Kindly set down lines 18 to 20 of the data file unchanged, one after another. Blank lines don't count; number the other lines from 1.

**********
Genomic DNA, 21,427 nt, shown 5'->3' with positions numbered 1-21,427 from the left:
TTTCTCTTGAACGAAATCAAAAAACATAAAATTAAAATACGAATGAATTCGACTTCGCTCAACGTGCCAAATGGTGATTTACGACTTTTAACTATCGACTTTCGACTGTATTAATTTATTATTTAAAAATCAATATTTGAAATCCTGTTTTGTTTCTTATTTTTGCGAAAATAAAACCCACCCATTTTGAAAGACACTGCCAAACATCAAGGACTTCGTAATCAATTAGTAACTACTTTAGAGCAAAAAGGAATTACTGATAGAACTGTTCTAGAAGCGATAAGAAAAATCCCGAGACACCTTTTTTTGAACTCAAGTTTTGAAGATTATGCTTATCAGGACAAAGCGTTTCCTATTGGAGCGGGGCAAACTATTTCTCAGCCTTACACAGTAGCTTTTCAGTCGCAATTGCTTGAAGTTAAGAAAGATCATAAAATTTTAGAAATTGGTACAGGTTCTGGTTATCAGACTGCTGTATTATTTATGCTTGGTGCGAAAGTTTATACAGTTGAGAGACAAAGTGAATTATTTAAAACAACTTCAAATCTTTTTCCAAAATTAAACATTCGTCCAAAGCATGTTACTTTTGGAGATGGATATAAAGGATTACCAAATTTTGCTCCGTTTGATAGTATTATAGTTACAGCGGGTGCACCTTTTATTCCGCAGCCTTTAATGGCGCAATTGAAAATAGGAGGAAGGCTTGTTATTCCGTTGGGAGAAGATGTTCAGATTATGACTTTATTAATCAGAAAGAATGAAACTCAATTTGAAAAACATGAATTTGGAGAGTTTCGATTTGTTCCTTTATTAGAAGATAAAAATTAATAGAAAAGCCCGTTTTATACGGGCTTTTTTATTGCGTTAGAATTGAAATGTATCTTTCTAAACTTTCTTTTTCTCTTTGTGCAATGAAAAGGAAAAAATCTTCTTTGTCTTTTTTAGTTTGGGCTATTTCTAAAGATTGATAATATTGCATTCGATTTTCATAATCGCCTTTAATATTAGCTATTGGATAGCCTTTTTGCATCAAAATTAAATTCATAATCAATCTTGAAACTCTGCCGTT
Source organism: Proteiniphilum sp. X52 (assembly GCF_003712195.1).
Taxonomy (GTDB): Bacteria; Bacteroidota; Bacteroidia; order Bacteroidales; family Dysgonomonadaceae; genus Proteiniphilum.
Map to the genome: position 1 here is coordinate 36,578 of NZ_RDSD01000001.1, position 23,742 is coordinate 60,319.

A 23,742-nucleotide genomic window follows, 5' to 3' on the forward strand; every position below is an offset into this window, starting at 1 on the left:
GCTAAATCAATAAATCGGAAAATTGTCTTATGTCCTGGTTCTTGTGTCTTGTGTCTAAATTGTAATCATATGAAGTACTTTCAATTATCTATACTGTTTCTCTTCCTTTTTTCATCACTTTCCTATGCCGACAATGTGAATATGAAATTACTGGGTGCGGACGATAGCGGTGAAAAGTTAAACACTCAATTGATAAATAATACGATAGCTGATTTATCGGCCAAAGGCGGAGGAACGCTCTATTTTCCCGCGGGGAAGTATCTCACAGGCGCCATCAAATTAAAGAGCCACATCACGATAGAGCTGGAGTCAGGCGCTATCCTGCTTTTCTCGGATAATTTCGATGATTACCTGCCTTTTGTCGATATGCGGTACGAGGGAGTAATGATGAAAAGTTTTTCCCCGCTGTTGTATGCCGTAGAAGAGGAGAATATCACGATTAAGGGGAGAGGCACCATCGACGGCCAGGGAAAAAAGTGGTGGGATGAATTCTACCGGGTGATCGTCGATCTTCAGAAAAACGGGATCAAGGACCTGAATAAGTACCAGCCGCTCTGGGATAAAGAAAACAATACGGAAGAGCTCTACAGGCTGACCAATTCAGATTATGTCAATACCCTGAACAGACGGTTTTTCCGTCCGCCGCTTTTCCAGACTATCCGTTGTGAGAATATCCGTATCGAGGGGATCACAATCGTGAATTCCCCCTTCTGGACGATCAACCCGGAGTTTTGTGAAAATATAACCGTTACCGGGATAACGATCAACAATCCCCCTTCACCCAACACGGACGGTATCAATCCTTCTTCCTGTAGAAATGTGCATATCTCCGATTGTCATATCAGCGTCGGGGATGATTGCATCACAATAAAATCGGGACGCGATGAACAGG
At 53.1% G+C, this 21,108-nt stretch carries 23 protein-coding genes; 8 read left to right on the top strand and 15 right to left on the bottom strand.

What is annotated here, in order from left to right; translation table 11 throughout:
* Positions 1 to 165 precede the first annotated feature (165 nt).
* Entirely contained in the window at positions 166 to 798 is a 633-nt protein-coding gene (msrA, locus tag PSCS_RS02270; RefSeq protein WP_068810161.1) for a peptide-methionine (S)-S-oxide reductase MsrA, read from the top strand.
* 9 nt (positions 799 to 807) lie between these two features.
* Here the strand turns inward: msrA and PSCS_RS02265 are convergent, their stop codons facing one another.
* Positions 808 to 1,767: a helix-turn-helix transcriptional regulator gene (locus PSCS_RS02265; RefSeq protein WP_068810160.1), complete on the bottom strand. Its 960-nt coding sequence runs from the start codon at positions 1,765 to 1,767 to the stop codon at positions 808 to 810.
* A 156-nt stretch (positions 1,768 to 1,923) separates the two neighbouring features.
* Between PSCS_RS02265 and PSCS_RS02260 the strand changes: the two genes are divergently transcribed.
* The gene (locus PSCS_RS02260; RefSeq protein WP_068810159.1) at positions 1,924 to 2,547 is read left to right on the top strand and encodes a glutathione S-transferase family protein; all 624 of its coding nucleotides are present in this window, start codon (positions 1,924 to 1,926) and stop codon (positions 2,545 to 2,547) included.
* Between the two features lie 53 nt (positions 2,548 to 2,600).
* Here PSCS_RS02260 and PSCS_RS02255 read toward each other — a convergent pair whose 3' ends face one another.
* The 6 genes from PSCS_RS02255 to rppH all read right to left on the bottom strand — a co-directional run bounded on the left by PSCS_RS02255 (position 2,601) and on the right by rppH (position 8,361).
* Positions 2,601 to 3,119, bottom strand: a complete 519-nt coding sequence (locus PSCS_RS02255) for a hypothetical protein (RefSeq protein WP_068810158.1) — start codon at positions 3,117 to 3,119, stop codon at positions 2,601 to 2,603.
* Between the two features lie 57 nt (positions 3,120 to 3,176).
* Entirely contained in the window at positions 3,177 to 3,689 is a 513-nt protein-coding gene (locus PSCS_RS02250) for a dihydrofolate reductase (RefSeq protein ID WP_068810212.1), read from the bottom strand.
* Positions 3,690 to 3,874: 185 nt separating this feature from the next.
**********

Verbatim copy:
* Between the two features lie 53 nt (positions 2,548 to 2,600).
* Here PSCS_RS02260 and PSCS_RS02255 read toward each other — a convergent pair whose 3' ends face one another.
* The 6 genes from PSCS_RS02255 to rppH all read right to left on the bottom strand — a co-directional run bounded on the left by PSCS_RS02255 (position 2,601) and on the right by rppH (position 8,361).